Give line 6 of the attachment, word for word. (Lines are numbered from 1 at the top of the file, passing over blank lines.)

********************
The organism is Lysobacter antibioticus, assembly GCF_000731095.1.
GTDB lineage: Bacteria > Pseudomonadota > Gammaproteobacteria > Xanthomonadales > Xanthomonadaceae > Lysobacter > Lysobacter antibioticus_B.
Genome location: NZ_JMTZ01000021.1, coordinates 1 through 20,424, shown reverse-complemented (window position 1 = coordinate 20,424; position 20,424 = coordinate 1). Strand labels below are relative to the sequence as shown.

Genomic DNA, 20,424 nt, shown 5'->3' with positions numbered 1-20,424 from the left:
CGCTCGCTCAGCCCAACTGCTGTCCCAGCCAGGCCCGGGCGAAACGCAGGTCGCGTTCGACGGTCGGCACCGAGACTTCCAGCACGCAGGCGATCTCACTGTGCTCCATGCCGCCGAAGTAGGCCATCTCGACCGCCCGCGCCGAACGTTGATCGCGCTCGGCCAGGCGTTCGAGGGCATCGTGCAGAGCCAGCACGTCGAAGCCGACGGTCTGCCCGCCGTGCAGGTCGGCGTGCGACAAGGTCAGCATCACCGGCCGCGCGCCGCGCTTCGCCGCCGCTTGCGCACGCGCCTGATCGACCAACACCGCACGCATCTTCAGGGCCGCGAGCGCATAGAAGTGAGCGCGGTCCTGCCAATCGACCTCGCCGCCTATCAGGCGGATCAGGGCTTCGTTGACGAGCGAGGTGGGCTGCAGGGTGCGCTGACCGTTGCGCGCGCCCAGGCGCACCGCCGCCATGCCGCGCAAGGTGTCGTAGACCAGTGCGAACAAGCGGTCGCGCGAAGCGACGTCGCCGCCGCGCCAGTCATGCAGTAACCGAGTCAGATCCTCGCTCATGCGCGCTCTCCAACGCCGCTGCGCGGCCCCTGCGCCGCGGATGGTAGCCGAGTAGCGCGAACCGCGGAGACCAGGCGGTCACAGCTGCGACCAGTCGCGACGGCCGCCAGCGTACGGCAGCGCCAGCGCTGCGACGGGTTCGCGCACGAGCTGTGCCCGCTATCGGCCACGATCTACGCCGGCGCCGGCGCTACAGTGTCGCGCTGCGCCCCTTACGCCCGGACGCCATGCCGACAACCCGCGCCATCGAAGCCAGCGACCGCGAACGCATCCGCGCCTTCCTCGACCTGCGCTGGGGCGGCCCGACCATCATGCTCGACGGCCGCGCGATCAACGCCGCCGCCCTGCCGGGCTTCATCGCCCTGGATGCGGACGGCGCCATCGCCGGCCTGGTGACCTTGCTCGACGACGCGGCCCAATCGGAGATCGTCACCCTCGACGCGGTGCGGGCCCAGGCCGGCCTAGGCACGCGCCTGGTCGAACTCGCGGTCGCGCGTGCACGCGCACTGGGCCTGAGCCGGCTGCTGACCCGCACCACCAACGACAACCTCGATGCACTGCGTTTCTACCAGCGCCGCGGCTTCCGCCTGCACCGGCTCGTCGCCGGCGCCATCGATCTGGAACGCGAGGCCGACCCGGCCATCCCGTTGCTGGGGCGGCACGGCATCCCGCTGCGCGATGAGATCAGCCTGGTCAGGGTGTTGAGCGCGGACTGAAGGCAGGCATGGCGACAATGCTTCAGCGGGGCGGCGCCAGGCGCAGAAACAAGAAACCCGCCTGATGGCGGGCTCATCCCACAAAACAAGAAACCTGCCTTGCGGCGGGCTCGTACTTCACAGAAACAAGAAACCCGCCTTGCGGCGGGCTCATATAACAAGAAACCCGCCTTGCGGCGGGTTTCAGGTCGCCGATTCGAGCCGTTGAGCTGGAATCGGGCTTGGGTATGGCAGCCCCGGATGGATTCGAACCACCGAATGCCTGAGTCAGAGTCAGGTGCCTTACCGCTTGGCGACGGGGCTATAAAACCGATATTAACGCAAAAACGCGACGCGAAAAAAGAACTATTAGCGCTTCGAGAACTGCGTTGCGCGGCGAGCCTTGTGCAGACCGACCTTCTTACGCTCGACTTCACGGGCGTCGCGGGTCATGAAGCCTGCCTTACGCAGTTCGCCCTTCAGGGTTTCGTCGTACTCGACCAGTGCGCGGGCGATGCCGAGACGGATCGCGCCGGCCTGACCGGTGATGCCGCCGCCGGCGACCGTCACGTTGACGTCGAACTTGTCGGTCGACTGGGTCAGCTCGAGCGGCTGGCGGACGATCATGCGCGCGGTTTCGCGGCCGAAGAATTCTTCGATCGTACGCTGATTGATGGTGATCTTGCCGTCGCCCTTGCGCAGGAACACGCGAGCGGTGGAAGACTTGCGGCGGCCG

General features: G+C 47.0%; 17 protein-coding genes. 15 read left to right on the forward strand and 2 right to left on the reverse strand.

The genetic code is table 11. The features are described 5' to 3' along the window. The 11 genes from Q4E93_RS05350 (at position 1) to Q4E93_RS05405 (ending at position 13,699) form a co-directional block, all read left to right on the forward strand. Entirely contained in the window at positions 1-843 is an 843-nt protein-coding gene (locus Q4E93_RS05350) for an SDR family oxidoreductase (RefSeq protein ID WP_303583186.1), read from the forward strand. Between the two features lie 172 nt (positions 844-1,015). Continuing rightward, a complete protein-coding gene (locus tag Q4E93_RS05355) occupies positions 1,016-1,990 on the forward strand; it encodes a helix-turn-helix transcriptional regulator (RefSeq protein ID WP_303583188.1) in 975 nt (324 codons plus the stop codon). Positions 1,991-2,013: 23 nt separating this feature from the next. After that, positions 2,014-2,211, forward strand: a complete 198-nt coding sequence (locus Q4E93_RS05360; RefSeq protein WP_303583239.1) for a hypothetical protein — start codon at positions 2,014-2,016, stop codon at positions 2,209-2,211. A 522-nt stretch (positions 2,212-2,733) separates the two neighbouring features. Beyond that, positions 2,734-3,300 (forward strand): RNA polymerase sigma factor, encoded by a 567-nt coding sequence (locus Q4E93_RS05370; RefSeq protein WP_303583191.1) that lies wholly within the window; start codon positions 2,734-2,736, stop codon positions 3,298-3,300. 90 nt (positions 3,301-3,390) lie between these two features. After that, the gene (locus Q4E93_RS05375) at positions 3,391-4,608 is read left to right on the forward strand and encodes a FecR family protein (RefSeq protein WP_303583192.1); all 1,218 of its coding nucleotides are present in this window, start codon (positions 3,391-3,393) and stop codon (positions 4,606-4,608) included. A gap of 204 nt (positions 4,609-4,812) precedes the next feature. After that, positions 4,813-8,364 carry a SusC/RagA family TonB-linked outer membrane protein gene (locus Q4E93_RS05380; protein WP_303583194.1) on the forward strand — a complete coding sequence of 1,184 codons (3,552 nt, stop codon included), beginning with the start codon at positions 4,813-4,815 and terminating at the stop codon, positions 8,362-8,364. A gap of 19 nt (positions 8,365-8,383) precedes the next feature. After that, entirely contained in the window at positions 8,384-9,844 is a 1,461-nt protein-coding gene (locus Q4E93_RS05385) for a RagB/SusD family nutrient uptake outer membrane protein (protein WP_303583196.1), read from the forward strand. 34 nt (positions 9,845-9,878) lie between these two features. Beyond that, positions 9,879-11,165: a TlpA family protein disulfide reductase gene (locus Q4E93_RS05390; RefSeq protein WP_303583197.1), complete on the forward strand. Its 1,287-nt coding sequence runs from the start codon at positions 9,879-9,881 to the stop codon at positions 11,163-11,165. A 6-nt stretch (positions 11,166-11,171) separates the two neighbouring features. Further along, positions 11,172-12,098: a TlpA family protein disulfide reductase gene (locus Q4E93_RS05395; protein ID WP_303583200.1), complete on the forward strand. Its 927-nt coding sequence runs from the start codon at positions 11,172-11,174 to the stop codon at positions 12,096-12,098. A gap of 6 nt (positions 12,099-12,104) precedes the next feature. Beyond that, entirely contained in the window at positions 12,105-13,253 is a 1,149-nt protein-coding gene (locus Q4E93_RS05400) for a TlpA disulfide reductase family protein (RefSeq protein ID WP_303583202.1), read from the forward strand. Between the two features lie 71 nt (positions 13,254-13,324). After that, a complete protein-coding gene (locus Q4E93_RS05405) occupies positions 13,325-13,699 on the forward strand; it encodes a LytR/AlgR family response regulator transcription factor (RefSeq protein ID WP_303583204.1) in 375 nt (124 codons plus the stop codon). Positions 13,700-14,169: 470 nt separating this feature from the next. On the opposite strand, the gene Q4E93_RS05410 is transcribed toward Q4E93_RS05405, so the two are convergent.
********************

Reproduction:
General features: G+C 47.0%; 17 protein-coding genes. 15 read left to right on the forward strand and 2 right to left on the reverse strand.